87 Ohio St.3d 265
Submitted September 21, 1999
Appeals from the Board of Tax Appeals, Nos. 96-R-302, 96-R-301 and 96-R-303.
Timmis & Inman L.L.P., George M. Malis and Erich J. D'Andrea, pro hac vice, for appellants.
Betty D. Montgomery, Attorney General, and Robert C. Maier, Assistant Attorney General, for appellee.
This matter involves three cases consolidated for review: James R. Agley v. Tracy, No. 98-1879; Randolph J. and Judith A. Agley v. Tracy, No. 98-1880; and Michael T. and Nancy E. Timmis v. Tracy, No. 98-1881. All appellants seek refunds on taxes paid on their respective distributive share income generated by Subchapter S corporations. Appellant James Agley seeks a refund for taxes he paid in the tax years of 1989, 1990, 1991, and 1992. Appellants Randolph and Judith Agley and appellants Michael and Nancy Timmis seek a refund for taxes paid in the tax years of 1988, 1989, 1990, 1991, and 1992.
During these tax years, all the appellants were shareholders in the following corporations: F & M Distributors, Inc., Venture Packaging, Inc., and Diamond Automations, Inc. James Agley was also a shareholder in Middletown Aerospace. Appellants elected these corporations to be Subchapter S corporations for federal income tax purposes, pursuant to Subchapter S, Chapter 1, of Subtitle A of the Internal Revenue Code of 1986. These corporations were organized and existed in Michigan and conducted business in Ohio. Appellants were not residents of, or domiciled within, Ohio during the disputed tax years. Appellants did not personally conduct any business within Ohio during the disputed tax years.
For the disputed tax years, appellants included their pro-rata share of S corporation income or loss generated by the S corporations in their federal adjusted gross income. Appellants paid individual income tax to Ohio on their distributive share income generated by the S corporations.
Appellants applied to appellee, Tax Commissioner, for personal income tax refunds for the disputed tax years. James Agley sought $9, 942 in refunds, Randolph and Judith Agley sought $42, 043 in refunds, and Michael and Nancy Timmis sought $41, 003 in refunds. The Tax Commissioner denied the applications. The appellants appealed to the Board of Tax Appeals, which in each case affirmed the commissioner's order denying a refund.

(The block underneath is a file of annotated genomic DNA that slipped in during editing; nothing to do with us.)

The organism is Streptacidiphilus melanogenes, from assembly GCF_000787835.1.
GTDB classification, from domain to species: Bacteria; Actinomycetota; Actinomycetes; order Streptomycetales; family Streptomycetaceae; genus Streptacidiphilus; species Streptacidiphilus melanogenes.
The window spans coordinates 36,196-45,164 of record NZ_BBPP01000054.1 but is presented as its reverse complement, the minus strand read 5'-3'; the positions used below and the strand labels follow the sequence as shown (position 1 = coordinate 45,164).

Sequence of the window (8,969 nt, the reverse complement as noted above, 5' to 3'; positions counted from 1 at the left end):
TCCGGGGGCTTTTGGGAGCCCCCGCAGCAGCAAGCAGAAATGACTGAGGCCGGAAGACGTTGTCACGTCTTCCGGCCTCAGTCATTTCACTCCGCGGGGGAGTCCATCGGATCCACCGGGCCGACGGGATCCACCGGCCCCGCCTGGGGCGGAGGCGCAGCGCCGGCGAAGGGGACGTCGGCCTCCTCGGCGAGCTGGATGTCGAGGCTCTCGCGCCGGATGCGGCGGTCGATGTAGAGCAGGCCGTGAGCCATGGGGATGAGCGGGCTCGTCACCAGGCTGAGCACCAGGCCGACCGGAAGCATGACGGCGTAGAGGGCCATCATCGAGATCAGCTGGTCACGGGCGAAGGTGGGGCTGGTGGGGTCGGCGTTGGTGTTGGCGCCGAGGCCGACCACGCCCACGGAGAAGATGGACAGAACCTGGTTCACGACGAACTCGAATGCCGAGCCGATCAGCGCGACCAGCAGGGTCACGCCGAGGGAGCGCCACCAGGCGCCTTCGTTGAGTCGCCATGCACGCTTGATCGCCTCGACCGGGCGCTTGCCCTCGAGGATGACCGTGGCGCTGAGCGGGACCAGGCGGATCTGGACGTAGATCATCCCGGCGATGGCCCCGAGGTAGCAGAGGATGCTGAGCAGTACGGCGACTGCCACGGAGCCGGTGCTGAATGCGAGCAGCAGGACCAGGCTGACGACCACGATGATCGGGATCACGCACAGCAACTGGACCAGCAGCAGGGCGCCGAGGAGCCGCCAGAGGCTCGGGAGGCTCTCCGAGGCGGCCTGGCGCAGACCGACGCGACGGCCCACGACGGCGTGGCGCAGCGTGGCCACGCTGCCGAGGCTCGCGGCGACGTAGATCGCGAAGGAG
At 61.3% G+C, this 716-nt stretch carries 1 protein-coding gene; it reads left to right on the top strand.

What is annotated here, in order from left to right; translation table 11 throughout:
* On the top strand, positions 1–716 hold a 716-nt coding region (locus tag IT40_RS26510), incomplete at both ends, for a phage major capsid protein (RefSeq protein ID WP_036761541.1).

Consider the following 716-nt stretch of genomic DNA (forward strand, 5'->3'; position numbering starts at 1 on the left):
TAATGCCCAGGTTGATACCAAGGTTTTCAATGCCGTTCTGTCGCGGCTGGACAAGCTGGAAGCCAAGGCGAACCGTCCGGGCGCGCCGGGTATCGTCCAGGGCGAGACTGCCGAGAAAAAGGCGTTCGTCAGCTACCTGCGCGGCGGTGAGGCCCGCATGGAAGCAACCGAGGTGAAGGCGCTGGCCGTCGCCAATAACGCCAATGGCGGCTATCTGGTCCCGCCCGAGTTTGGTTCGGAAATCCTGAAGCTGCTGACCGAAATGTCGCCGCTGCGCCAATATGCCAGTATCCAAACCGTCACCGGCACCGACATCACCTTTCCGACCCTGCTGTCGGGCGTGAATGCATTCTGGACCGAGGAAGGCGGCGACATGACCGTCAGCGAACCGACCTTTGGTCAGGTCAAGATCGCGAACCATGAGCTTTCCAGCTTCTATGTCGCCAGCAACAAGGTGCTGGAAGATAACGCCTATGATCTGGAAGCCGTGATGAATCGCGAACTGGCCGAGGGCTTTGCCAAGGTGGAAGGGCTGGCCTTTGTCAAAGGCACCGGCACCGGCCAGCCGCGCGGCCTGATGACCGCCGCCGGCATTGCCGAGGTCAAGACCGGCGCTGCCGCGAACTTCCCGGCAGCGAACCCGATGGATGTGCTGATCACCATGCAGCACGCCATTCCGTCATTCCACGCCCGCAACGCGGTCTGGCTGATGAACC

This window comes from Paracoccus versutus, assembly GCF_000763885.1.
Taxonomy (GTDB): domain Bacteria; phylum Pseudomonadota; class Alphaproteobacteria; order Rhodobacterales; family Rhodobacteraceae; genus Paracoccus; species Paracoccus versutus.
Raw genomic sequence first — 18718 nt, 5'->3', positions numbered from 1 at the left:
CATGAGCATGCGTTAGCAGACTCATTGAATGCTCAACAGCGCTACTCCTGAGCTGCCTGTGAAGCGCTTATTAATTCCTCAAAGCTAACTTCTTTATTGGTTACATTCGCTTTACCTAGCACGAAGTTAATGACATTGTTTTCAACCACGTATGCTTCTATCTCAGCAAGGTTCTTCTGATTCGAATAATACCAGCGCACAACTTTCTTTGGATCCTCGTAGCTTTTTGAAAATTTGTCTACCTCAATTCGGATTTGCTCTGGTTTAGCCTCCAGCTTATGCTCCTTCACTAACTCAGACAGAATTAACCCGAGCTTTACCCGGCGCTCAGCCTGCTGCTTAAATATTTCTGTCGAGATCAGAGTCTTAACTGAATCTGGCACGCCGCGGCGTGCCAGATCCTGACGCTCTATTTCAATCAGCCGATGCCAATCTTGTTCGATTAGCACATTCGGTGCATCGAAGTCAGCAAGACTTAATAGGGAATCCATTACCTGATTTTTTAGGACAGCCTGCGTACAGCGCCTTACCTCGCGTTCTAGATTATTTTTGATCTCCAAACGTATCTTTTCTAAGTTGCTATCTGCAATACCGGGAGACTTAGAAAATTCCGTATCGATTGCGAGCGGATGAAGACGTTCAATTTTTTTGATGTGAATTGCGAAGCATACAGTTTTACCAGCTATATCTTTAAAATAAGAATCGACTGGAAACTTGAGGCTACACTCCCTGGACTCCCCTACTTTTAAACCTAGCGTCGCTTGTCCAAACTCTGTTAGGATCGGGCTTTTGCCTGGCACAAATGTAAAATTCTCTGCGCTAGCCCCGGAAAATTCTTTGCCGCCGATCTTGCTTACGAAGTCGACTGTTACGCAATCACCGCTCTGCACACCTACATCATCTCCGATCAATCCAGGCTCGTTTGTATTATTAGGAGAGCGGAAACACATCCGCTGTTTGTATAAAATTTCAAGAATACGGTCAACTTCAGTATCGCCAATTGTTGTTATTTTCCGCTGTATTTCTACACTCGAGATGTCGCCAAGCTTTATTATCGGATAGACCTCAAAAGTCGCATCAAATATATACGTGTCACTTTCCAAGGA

These causes are now before this court upon appeals of right.
Lundberg Stratton, J.
The appellants assert five propositions of law in support of their contention that an out-of-state shareholder should not be taxed in Ohio on the distributive share of income he or she receives from his or her S corporation that is doing business in Ohio. For the following reasons, we disagree. Thus, we affirm the Board of Tax Appeals in each case.
Appellants argue that nonresident shareholders of an S corporation that conducts business activities in Ohio should not be subject to income tax on their distributive share of the S corporation's income under R.C. 5747.02 because it is the S corporation that earns the income, not the shareholder. We recently rejected this argument in Dupee v. Tracy (1999), 85 Ohio St.3d 350, 351, 708 N.E.2d 698, 700, because this position ignores the "flow through" nature of an S corporation, whereby business income generated by the S corporation flows directly through to the shareholder for taxation purposes. Applying Dupee, we find appellants' first proposition meritless.
Appellants also argue that taxation of nonresident shareholders of an S corporation violates their due process rights because they do not have a "substantial nexus" with Ohio. Initially, we note that appellants misstate the test for determining whether due process has been violated. Substantial nexus is the test used to determine whether a tax violates the Commerce Clause. See Quill Corp. v. North Dakota (1992), 504 U.S. 298, 313, 112 S.Ct. 1904, 1913-1914, 119 L.Ed.2d 91, 107. The Due Process Clause "requires some definite link, some minimum connection, between a state and the person, property or transaction it seeks to tax." Miller Bros. Co. v. Maryland (1954), 347 U.S. 340, 344-345, 74 S.Ct. 535, 539, 98 L.Ed. 744, 748. In other words, a state must have minimum contacts with the entity ...